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Customer Vs Audience

 

In the article I shared previously, I shared that your consumers may not always be your customers. If you are yet to see that, read it here.

In the same vein, not all your target audience is your target customers. I know this sounds weird but it took me a while to realize this.


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First,

Have you ever wondered why only 1% to 10% of your followers buy from you, yet they engage with your content, ask you questions and tell people about you but when it is time to buy, a lot of them disappear?

Is it because they don’t need your service? No.

Here’s the reason.

It is already an established fact that you must have a target market when running a business. We also know that your target market cannot be everybody. Remember, the idea of a target audience or customer doesn’t mean everyone else cannot buy from you. It just means that they are not the ideal people.

For example, if you have an app as a product and one 80 years old woman buys from you, 90% of your other buyers are 18-25 years. It doesn’t mean your target market is 80 years old. She is just an exception.

Suppose you stretch your communication effort to accommodate everyone. In that case, you will end up talking to no one because how you’ll speak to a 5-year-old is entirely different from how you’ll speak to a teenager and a working-class lady or an older woman.

This is why when describing a target market, we categorize them based on these two levels:

  • Demography: Location, age, gender.
  • Psychography: Challenge, behaviour, inspiration/motivation, goals, doubts and their reason to believe.

Within your target market, there are two levels, your audience and your customers. Your customers are a subset of your audience.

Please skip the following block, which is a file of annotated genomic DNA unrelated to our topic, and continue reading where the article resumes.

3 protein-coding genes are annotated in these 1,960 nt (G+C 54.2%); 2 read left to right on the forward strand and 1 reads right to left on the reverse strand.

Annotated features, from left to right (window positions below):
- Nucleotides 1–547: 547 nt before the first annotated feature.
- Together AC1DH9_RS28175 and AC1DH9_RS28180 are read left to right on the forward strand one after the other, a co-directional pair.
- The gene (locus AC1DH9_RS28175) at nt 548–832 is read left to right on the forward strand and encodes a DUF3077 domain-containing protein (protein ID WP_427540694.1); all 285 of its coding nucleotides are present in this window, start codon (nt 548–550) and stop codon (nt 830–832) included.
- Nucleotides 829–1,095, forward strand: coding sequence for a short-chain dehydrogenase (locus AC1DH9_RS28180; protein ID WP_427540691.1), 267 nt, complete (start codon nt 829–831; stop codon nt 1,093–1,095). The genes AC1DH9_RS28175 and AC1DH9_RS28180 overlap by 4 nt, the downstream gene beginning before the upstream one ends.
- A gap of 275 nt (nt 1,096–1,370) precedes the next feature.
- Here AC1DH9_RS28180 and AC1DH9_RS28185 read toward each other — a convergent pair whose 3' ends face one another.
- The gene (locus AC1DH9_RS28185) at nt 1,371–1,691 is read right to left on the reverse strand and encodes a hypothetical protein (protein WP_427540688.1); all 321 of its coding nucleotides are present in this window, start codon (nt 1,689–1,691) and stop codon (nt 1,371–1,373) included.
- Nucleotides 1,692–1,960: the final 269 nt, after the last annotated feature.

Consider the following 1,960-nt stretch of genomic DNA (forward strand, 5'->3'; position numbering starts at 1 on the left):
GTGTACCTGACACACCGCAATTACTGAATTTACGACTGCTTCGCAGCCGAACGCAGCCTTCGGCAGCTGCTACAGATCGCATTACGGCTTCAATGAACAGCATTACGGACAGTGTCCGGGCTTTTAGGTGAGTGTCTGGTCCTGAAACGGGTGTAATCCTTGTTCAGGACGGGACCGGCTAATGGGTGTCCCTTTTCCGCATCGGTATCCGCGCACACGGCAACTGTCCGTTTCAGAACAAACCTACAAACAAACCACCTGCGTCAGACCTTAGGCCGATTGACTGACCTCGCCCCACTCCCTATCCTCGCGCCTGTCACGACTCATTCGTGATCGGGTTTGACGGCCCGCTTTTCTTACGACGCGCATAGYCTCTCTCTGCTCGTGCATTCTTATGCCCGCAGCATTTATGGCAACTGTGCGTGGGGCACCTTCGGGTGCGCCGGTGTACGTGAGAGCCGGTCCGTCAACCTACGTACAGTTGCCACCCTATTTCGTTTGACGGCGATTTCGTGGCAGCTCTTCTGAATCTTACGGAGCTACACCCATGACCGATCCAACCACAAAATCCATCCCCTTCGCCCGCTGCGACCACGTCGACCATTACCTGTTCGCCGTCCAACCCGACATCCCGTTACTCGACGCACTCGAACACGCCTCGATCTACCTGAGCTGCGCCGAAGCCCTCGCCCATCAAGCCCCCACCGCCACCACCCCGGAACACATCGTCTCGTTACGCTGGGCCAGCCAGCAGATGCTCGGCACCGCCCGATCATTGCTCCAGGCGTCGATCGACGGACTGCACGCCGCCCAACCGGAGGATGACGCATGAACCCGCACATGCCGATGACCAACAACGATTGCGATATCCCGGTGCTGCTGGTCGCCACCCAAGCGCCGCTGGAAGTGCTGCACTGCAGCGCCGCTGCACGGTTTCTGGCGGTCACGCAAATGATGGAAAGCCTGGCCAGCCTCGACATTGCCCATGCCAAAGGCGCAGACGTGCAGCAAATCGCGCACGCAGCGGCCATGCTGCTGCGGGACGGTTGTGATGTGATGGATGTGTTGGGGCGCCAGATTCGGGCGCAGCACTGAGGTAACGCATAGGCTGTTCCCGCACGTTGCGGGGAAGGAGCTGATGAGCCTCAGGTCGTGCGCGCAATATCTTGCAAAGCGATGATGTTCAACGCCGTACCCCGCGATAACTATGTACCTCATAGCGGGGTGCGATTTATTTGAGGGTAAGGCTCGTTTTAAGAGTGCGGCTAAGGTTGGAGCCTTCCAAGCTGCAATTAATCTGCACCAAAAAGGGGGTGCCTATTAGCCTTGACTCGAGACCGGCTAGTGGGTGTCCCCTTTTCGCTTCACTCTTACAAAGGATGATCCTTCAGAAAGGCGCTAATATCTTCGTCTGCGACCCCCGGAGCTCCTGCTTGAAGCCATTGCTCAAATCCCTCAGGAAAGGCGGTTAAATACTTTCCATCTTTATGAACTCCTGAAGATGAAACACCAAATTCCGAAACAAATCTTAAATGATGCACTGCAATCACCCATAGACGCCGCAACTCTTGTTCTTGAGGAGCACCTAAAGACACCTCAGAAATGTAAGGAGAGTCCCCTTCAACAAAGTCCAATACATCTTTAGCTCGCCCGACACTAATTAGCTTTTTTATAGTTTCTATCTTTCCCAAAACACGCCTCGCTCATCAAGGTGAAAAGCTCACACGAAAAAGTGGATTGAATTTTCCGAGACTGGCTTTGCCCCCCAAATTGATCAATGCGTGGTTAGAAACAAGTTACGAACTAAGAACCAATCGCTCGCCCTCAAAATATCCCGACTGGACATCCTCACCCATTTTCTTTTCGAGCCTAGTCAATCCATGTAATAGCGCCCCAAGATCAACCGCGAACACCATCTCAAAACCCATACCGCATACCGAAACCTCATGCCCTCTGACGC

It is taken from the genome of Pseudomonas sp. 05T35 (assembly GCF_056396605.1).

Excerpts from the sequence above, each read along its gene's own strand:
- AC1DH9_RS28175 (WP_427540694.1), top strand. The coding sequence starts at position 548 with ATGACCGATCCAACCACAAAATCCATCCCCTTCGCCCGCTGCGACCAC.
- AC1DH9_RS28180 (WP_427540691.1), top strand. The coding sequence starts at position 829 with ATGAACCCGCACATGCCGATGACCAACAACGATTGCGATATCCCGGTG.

I will use one of my favourite analogies to help you visualize this: the oxygen analogy.


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If you are reading this post right now, you are probably not the customer for oxygen. Actually, you are not! Oxygen is free for you. It is not your pain point but tell that to someone:

  • Who can’t breathe on his/her own.
  • Who is stuck in the deep blue sea.
  • Who is about to go into surgery.
  • Who is stuck in a crashing plane.
  • Who is stuck in space.

Oxygen sellers know that their target market is in life-threatening situations, so the price is high. High risk, high reward, and high cost.

Oxygen is free and humans need it but will a healthy person pay for it? nope! Because he does not have a problem that requires it. However, people in the hospital who are on life support and cannot breathe by themselves will willingly pay for the oxygen tanks at whatever price it is presented to them. If you were going to the moon, you’d pay for oxygen.

Your customer must check three boxes:

  1. They must need a solution to the problem you solve.
  2. They must be willing and able to pay for it.
  3. They must be willing and able to pay for it again.

We are the audience of oxygen but the people who need it, and are willing to pay + have the capacity to pay for it are the customers.

This is why you may have an audience (people who have a problem you can solve) of 100 people, but only 2-10 will be customers. This means 90%-98% of your followers/ audience may never buy from you.

This doesn’t mean you are doomed. Instead, it presents an opportunity to use the other 90% as evangelists. While they may never buy from you, they may speak on your behalf to people you have never met and increase your chances of building an amazing customer base.

Be as specific as you can be. Know the difference between both segments and this will help you simplify your communication when interacting with them. It will also help you manage your expectations but most importantly, it will give you the courage to say no.

When you see people who need your service but cannot afford it but they feel the need to guilt-trip you by saying; “I can get it cheaper”, or “it’s too expensive” or any form of a guilt-ridden comment you can easily say no, without feeling regret or guilt. Because you recognize that while this person may need your service, you might not be the best to provide that solution for them. You can even be confident enough to recommend them to someone else.

Knowing the difference between both is freeing.

To help you through this, I have created a guide.

[Download audience discovery guide]

Featured Image Source: Electrical Contractor Magazine


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